Skip to main content /WORLD
CNN.com /WORLD
CNN TV
EDITIONS





UK unveils anti-terror curbs

UK Home Secretary David Blunkett said:
UK Home Secretary David Blunkett said: "Our first duty is to protect our people."  


BRIGHTON, England -- The UK is to radically overhaul its existing anti-terror laws following a major review in the wake of the attacks on the United States.

British Home Secretary David Blunkett has unveiled a raft of measures designed to combat terrorism, including tightening rules allowing asylum-seekers into the country and improving access to information on suspected terrorists.

In France, Prime Minister Lionel Jospin proposed draft emergency anti-terrorism legislation when he addressed the National Assembly on Wednesday.

He talked about extending police powers of search and surveillance on property and vehicles as well as beefing up Internet security against those who plan to use it to co-ordinate crime.

But Italy took a contrary view, voting to make cross-border investigations harder.

Attack on America
 CNN.COM SPECIAL REPORT
 CNN NewsPass Video 
Agencies reportedly got hijack tips in 1998
 MORE STORIES
Intelligence intercept led to Buffalo suspects
Report cites warnings before 9/11
 EXTRA INFORMATION
Timeline: Who Knew What and When?
Interactive: Terror Investigation
Terror Warnings System
Most wanted terrorists
What looks suspicious?
In-Depth: America Remembers
In-Depth: Terror on Tape
In-Depth: How prepared is your city?
 RESOURCES
On the Scene: Barbara Starr: Al Qaeda hunt expands?
On the Scene: Peter Bergen: Getting al Qaeda to talk

The Italian Senate approved a bill by 161 votes to 111 in the face of criticism which said the law would weaken the fight against international terrorism.

The National Association of Magistrates denounced the measure, saying it could make many cases impossible to prosecute, but Conservatives, who pushed for the bill, said it was aimed only at protecting the rights of defendants.

The legislation imposes guidelines making it harder both for Italian prosecutors to obtain evidence from abroad or to share their information with foreign prosecutors.

Blunkett, speaking at his party's annual conference, said it was vital to fight the war against terrorism on every front.

He told delegates: "I do not believe in passing laws just to give the impression we are doing something. The bills we will put before Parliament will focus on practical measures which will deter and disrupt the work of terrorists in Britain."

The UK's measures include:

* Making it an offence for financial institutions to fail to report transactions which they know or suspect of being linked to terrorist activity.

* Giving law enforcement agencies full access to passenger and freight information which air and sea carriers will be required to retain.

* Amending the UK Immigration and Asylum Act 1999 to ensure that those suspected or convicted of terrorist involvement cannot be considered for asylum.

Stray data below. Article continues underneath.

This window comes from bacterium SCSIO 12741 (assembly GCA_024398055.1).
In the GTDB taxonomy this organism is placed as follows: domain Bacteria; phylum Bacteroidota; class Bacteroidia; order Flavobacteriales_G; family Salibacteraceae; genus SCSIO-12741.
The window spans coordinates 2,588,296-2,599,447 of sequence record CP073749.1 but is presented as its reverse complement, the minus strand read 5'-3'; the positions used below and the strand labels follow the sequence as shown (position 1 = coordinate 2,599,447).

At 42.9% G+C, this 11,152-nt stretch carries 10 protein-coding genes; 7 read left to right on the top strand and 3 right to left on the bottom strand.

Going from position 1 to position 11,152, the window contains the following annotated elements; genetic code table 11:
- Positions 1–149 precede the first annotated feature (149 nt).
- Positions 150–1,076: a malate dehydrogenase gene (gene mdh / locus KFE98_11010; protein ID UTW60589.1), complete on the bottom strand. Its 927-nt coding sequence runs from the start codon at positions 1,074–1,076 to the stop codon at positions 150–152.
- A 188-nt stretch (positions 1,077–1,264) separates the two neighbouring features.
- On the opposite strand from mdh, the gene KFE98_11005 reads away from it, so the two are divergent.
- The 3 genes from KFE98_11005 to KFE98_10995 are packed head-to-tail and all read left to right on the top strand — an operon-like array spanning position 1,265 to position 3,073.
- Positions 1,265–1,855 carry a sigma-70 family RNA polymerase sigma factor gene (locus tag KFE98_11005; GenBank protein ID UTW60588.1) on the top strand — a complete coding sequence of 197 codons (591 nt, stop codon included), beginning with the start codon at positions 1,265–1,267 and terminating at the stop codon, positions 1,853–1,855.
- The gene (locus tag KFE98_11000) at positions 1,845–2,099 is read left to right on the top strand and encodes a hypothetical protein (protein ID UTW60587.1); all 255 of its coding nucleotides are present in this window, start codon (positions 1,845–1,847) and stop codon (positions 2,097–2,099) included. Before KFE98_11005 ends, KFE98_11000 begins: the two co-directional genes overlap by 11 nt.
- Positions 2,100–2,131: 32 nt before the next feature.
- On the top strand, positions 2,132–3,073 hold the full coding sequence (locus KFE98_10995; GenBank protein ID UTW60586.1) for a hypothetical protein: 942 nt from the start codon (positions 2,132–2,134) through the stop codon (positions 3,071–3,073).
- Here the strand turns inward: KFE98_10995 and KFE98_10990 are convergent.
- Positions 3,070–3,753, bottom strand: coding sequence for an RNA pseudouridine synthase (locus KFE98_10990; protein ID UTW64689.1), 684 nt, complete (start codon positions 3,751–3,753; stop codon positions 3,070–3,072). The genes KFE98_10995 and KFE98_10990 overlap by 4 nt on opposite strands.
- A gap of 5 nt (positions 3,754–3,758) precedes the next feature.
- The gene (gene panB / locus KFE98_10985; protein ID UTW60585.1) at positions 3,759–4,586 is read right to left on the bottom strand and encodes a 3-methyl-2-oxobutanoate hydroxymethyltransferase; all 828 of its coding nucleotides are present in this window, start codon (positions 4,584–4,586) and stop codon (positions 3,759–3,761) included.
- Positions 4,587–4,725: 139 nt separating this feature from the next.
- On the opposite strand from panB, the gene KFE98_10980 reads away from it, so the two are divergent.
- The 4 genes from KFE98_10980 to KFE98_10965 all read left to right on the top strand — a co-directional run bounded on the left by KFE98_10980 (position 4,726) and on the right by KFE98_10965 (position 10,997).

Blunkett said the government's moves against terrorism would be measured and proportionate. None, he said, would threaten basic freedoms.

But radical change was needed in some areas, for example with respect to the extradition procedures.

Blunkett said: "What a farcical situation we face that it can take five, seven, ten years to extradite someone who is known to have been engaged in or perpetrating terrorism.

"Speeding up our processes will not remove due process but it will remove the ability of those to abuse it.

"Preventing those who are arrested at airports from using the asylum laws to claim sanctuary will not threaten those legitimately entering the country.

"These do not threaten our freedoms, but they do threaten those who seek to take away our freedoms. That is the lesson of the last three weeks."

In addition, Blunkett moved to protect the Muslim community from any backlash to the U.S. attacks, which have been blamed on Saudi dissident Osama bin Laden.

Blunkett announced that the law on incitement will be widened to include religious hatred as well as racial hatred.

"I will toughen up our incitement laws to ensure attention-seekers and extremists cannot abuse our rights of free speech to stir up tensions," he said.

The Crown Prosecution Service said on Tuesday it was looking into the activities of Sheikh Omar Bakri Mohammed after he issued a fatwa, or religious edict, calling for Pakistani President Pervez Musharraf's death for backing Washington.

He also said a new system of work permits similar to the U.S. Green Card would be introduced to clamp down on illegal workers and encourage in people with key skills.



 
 
 
 


RELATED STORY:
• Russia and EU pledge cooperation
October 3, 2001

RELATED SITES:
• UK Home Office
• Office of the French Prime Minister
• Italian government

Note: Pages will open in a new browser window
External sites are not endorsed by CNN Interactive.


 Search   

Back to the top